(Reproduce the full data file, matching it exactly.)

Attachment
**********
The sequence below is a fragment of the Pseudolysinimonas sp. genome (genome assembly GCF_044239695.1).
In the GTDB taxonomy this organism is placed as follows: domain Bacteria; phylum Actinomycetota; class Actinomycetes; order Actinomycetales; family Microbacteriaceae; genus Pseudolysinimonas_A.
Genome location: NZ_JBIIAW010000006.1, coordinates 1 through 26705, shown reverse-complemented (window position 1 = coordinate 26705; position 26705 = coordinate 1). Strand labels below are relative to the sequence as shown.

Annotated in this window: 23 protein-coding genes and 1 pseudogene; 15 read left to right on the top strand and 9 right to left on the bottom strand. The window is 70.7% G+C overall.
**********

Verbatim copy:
The sequence below is a fragment of the Pseudolysinimonas sp. genome (genome assembly GCF_044239695.1).
In the GTDB taxonomy this organism is placed as follows: domain Bacteria; phylum Actinomycetota; class Actinomycetes; order Actinomycetales; family Microbacteriaceae; genus Pseudolysinimonas_A.
Genome location: NZ_JBIIAW010000006.1, coordinates 1 through 26705, shown reverse-complemented (window position 1 = coordinate 26705; position 26705 = coordinate 1). Strand labels below are relative to the sequence as shown.

Annotated in this window: 23 protein-coding genes and 1 pseudogene; 15 read left to right on the top strand and 9 right to left on the bottom strand. The window is 70.7% G+C overall.